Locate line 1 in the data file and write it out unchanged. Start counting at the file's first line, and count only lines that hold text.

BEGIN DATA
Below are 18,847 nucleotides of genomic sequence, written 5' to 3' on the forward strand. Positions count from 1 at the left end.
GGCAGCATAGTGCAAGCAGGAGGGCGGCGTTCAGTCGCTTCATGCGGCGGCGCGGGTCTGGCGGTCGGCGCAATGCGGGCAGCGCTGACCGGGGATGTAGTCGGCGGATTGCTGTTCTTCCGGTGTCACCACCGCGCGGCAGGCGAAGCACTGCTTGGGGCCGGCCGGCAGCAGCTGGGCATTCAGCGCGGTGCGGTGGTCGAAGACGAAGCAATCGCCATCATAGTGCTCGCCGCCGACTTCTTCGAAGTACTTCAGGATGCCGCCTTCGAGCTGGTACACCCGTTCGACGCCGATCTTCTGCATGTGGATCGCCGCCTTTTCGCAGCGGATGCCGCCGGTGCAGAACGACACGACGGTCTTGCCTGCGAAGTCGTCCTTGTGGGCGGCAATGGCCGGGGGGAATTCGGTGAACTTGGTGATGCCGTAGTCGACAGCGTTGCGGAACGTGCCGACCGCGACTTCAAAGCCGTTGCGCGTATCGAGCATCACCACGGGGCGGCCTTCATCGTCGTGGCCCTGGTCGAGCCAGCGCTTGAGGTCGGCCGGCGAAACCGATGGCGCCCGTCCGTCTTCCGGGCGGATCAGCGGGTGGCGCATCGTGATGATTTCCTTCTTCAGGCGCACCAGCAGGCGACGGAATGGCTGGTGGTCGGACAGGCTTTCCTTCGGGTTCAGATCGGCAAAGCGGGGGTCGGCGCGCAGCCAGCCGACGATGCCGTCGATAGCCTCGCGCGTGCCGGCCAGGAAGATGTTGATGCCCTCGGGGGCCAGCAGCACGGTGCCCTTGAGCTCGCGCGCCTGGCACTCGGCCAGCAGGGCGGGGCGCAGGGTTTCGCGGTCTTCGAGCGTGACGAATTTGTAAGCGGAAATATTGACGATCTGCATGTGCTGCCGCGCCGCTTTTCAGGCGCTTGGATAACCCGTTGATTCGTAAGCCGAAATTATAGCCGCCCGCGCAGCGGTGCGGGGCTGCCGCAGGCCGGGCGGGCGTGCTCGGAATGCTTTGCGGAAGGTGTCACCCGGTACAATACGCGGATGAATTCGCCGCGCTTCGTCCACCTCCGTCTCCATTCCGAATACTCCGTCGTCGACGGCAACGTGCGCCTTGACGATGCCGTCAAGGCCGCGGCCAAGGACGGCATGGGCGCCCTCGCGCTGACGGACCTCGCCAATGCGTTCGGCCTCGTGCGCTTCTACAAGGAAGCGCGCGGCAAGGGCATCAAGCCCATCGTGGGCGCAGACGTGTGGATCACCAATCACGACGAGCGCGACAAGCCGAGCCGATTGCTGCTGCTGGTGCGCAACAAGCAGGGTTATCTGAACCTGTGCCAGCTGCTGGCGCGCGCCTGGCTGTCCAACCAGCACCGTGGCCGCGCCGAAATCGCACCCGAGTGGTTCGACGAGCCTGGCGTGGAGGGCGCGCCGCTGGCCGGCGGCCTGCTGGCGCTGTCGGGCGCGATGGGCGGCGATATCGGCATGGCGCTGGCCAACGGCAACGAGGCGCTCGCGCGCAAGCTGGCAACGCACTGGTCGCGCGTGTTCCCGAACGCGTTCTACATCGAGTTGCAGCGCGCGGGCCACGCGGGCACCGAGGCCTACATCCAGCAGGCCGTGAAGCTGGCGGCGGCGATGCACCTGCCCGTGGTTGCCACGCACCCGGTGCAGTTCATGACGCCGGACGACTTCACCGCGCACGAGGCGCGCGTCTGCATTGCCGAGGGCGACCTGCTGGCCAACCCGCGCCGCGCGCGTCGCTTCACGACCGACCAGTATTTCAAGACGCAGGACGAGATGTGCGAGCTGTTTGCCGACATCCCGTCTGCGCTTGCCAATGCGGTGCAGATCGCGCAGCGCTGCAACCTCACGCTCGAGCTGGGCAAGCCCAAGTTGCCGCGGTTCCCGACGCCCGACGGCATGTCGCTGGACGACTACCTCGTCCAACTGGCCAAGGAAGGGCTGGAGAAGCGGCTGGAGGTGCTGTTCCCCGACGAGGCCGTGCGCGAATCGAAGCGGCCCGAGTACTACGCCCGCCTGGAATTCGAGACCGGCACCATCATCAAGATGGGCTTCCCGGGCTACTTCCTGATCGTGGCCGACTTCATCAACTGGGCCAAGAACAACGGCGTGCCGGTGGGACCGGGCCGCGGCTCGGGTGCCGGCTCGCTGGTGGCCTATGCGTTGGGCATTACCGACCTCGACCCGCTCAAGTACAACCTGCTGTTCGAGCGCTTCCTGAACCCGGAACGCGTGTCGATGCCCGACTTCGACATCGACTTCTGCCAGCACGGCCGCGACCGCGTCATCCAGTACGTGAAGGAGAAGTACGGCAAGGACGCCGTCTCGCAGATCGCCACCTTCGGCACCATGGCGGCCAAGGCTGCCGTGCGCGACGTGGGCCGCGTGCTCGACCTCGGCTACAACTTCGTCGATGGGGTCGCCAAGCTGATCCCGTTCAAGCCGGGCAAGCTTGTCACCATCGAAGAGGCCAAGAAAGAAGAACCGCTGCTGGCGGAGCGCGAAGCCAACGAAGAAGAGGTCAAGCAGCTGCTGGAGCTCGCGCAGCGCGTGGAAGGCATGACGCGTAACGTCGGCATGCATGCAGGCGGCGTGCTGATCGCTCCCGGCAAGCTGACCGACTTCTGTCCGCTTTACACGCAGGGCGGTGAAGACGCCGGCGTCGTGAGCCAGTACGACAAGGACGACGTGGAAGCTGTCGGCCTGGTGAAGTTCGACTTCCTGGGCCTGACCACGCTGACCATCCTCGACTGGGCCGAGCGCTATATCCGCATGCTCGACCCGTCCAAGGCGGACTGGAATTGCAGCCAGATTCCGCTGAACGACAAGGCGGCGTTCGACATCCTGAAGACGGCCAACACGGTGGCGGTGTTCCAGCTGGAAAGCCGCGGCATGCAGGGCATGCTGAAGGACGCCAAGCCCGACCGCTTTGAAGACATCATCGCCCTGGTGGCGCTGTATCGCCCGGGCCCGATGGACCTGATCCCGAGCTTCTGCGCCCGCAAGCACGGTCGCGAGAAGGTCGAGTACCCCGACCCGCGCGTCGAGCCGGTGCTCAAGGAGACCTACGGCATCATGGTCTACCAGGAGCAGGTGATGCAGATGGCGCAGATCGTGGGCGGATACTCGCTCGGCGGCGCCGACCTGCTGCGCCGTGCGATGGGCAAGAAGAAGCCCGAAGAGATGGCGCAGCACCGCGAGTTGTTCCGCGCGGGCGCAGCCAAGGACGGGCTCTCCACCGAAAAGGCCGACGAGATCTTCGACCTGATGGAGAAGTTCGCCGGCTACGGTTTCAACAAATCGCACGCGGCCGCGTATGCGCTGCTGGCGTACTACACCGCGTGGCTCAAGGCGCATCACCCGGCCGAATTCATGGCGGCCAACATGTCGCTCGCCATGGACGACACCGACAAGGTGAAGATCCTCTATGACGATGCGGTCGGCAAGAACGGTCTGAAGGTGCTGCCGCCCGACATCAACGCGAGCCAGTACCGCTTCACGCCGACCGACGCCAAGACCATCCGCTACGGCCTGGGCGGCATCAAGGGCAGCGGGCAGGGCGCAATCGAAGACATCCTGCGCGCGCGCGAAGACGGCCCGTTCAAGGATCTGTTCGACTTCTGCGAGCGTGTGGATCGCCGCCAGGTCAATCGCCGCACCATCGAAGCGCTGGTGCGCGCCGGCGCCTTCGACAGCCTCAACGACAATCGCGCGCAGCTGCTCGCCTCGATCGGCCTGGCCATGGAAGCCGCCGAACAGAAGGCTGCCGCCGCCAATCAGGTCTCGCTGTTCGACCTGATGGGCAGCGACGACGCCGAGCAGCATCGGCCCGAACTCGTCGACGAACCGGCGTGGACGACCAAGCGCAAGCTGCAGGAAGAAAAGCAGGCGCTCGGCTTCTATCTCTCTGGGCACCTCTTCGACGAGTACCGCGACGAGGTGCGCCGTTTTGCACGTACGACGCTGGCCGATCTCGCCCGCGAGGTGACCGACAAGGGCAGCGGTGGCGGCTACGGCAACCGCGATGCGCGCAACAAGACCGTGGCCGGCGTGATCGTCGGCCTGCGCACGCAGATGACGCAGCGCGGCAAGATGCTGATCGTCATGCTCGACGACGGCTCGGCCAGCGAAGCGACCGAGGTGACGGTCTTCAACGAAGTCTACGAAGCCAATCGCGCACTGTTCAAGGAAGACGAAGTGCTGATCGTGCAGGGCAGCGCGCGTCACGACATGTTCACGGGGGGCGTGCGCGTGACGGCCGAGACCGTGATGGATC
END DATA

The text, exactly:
Below are 18,847 nucleotides of genomic sequence, written 5' to 3' on the forward strand. Positions count from 1 at the left end.